Great Britain patent No. 1 456 865 discloses a siliceous particulate support material for use in chromatography, especially in ion-exchange chromatography, with a stationary organic phase being a copolymer bonded to the surface of the support material. The siliceous material is silanized with a vinyl silane and the silanized material is copolymerized with a vinylic monomer containing one or more olefinic groups. The vinylic monomer may contain functional groups, such as halogen, hydroxyl, methoxy, amide, trichlorosilanyl, carboxylic acid and an ester group, but these functional groups do not seem to be essential in view of the Examples which relate to vinylic monomers such as propylene, isobutylene, styrene and butadiene, the exception being Example 4, wherein the vinyl monomer is maleic anhydride. The bonded graft copolymer which depending on the choice of the vinylic monomer is not crosslinked or slightly crosslinked, may be further crosslinked using crosslinking agents such as divinylbenzene or dichloropropane. The product produced, having predominantly hydrophobic characteristics, is then preferably converted into an acid or a base ion-exchange graft copolymer by sulphonation, phosphonation, carboxylation, hydroxylation or ammination.
Alternatively, the bonded copolymer may be functionalized by reacting with a chelating agent to introduce a chelating agent into the bonded graft copolymer or nitrile groups may be introduced by reacting an alkyl nitrile with halogen atoms contained in the bonded copolymer.
This known vinyl-silanized support material with copolymer covalently bonded onto it, has not the particular hydrophylic characteristics and not the great versatility in chromatographic applications of the material according to the invention. The known material is not suitable for affinity chromatography and has poor properties in size exclusion chromatography.
U.S. Pat. No. 3,984,349 discloses a porous, divided or colloidal inorganic support material for use in chromatography containing surface hydroxyl groups which are modified by grafting to the surface an organic group to establish an --O--Si bond, wherein the organic group has an average molecular weight greater than 150 and contains at least one hydrophilic functional group. The organic group is a silane produced by the addition of a compound comprising a vinyl or allyl termination and at least one hydrophilic radical and a simple silane, or by copolymerisation of a vinyl monomer containing at least one hydrophilic radical and an unsaturated silane, i.e. an organo silane in which the organic group contains ethylenic unsaturation. The silane thus produced is reacted with the inorganic support material, e.g. silica. In this case the surface of the support material is provided with long chains ("tails") of (co)polymer without any crosslinking or in the case of a copolymer containing several silane groups per molecule, not all these silane groups will react with the surface hydroxyl groups of the inorganic support material, so that for this known material the disturbing non-specific adsorption properties of the support material itself or of the silanol groups of the silanes are still present to a certain extent. For various chromatographic applications (e.g. size exclusion chromatography, affinity chromatography) this adsorption phenomenon is very disturbing. Coating the inorganic support material according to the present invention leads to chromatographic support material with completely or almost completely deactivated inorganic surface and having excellent hydrophilic properties. Various porous, inorganic materials are suitable for use in the support according to the invention. Examples thereof include oxides of aluminium, titanium, nickel, zirconium and iron, various silicates such as clay, diatomaceous earth, kaolin, bentonite, magnesium silicate (talc), asbestos and glass. Preference is given to porous silica (SiO2). Particularly favourable results are obtained with silica beads. Suitable beads are marketed by Rhone-Poulenc under the trade name Spherosil. Over controlled pore glass this material has the advantage that it is virtually spherical. Moreover, the price of it is considerably lower.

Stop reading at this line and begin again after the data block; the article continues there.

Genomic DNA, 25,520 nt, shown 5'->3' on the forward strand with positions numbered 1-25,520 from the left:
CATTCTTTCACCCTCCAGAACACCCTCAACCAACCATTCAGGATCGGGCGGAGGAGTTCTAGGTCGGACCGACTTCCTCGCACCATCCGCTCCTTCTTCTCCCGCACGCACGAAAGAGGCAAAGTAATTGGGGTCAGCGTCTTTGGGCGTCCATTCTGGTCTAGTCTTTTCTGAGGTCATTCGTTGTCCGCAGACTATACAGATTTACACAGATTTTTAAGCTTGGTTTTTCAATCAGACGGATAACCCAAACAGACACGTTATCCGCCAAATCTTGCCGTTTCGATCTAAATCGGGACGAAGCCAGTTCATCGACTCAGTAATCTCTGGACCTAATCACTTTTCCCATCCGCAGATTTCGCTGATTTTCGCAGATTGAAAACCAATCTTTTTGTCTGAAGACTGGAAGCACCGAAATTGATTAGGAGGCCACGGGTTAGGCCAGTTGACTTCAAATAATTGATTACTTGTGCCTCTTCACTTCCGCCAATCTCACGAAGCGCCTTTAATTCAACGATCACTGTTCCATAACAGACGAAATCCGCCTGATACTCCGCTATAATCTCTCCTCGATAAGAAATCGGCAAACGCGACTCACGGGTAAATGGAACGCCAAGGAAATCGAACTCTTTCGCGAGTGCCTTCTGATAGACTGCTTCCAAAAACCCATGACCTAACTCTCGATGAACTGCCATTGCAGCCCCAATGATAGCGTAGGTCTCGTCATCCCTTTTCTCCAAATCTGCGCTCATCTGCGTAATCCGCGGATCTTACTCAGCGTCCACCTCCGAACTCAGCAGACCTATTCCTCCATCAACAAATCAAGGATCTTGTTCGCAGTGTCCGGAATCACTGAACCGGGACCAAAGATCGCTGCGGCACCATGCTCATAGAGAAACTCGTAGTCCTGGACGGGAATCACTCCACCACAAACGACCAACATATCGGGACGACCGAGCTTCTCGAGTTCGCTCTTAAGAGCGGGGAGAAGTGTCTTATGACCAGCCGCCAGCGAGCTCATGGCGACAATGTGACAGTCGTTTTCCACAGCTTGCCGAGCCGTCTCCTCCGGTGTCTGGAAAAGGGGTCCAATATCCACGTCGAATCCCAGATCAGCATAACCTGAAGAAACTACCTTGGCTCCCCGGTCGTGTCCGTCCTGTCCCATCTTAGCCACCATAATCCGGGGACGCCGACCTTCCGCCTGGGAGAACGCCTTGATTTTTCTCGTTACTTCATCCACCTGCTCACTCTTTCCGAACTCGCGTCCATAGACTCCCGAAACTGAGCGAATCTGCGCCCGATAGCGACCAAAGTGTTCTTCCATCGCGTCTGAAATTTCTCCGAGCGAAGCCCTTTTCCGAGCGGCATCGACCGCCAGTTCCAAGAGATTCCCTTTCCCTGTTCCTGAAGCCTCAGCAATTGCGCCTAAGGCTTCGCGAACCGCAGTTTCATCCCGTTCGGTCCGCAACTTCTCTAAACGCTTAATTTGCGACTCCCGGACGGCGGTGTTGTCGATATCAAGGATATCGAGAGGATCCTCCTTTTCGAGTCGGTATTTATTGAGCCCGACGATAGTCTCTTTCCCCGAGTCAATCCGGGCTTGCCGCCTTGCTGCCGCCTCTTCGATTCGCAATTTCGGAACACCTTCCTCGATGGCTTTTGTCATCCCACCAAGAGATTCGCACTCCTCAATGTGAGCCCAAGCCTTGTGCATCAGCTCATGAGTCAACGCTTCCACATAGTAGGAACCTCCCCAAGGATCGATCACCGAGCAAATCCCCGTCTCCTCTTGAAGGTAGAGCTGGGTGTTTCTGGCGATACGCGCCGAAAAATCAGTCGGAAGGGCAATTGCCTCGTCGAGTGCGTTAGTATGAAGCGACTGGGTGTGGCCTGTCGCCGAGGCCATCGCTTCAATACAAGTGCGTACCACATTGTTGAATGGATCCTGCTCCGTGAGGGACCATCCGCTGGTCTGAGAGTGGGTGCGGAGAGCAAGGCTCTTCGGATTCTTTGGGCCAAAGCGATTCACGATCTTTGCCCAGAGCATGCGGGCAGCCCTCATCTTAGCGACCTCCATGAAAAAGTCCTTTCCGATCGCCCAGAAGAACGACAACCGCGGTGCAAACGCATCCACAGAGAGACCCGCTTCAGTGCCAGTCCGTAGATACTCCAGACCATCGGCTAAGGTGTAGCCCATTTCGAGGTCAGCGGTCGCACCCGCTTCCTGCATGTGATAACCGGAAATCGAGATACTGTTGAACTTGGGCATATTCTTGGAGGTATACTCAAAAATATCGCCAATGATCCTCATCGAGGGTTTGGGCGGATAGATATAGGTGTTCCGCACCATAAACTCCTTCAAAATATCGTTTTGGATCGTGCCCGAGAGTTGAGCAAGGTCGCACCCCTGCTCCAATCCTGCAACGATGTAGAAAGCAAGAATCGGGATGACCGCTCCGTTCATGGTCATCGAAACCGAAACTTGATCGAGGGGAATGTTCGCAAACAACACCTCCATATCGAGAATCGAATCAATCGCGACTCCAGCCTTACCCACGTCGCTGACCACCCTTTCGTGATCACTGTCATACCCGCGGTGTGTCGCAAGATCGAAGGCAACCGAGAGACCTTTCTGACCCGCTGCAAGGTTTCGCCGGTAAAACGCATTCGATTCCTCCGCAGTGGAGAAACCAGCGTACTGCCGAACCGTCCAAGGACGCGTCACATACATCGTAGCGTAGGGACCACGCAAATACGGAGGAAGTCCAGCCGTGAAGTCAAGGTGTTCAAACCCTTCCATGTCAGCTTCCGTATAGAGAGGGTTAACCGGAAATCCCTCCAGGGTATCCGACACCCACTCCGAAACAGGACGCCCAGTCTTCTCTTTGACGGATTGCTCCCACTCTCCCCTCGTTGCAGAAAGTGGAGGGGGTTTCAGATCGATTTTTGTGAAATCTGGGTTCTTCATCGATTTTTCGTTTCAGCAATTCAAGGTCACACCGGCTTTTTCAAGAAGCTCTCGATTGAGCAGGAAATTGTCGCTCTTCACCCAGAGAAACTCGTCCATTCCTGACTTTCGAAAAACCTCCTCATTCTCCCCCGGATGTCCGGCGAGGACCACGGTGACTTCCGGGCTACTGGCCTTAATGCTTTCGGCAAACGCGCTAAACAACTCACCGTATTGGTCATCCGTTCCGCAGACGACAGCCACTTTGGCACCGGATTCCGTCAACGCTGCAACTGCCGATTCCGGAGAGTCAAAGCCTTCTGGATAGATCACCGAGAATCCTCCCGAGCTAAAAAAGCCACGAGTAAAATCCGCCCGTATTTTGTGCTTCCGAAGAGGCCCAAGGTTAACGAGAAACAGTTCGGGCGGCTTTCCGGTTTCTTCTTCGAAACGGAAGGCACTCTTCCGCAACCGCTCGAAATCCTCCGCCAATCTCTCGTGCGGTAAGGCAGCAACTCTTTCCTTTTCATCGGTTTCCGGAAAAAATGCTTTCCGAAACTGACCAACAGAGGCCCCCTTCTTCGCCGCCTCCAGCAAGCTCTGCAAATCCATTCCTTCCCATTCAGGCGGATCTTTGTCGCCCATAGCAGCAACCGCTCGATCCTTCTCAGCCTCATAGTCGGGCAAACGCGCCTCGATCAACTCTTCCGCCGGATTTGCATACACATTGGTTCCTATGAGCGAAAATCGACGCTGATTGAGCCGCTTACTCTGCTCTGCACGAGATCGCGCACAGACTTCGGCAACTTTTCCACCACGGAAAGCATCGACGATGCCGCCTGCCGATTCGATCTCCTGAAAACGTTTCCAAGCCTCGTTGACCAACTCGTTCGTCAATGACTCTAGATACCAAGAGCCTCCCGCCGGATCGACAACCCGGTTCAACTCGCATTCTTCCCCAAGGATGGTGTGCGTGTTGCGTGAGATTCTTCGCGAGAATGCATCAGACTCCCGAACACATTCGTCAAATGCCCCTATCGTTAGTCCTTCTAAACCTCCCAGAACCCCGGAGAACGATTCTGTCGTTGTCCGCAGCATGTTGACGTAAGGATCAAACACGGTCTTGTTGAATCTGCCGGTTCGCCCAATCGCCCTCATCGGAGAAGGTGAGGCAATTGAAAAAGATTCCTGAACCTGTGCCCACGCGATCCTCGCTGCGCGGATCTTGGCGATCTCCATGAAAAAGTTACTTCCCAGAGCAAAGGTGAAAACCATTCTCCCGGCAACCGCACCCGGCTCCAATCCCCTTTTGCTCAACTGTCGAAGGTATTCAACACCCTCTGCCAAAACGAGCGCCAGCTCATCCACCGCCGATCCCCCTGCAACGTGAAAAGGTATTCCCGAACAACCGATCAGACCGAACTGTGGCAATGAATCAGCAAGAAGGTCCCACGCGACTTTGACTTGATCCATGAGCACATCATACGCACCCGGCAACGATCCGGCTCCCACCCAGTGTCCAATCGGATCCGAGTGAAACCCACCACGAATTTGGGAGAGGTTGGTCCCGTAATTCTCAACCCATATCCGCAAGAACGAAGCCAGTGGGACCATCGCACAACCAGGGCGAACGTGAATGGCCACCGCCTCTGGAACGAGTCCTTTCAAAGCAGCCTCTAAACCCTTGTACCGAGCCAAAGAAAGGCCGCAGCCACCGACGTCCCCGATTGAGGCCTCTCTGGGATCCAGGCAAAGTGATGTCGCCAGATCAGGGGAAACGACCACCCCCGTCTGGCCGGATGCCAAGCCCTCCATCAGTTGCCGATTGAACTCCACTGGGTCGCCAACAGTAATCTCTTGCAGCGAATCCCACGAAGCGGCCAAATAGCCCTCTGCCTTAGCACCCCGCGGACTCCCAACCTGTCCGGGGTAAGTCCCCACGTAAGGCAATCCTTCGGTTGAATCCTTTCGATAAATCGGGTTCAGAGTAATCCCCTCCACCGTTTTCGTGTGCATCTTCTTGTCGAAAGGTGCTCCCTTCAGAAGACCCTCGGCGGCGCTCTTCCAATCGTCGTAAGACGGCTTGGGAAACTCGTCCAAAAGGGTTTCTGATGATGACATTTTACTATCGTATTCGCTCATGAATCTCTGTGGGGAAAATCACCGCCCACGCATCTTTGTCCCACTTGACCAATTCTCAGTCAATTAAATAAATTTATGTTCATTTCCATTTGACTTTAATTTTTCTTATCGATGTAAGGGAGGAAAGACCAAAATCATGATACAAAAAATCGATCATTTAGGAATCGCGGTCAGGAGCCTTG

The pore diameter of the inorganic materials will generally range from 50 to 10,000 A. The diameter to be chosen depends on the use envisaged. In affinity chromatography, for instance, use will generally be made of beads having a pore diameter in the range of 250 to 3000 A.
The pore volume of the beads will generally be in the range of 0.01 to 3 ml/g, preference being given to a volume of about 1 ml/g. The specific surface area of the beads will generally be in the range of 0.5 to 1000 m2 /g, the most current value being in the range of 5 to 500 m2 /g.
In the preparation of support material for affinity chromatography preference is given to the use of beads having a specific surface area in the range of 25 to 100 m2 /g, which corresponds to beads having a pore diameter in the range of 1000 to 250 A, respectively. Depending on the use envisaged for the support material, the average diameter of the inorganic material to be employed for the preparation thereof will generally range from 2 to 3000μ.
In the preparation of support material for affinity chromatography use may be made of beads having an average diameter in the range of 50μ to 3000μ, preference being given to beads having an average diameter in the range of 100 to 800μ. In the preparation of support material for high pressure liquid chromatography (HPLC) the use is preferred of beads having an average particle size in the range of 2 to 50μ.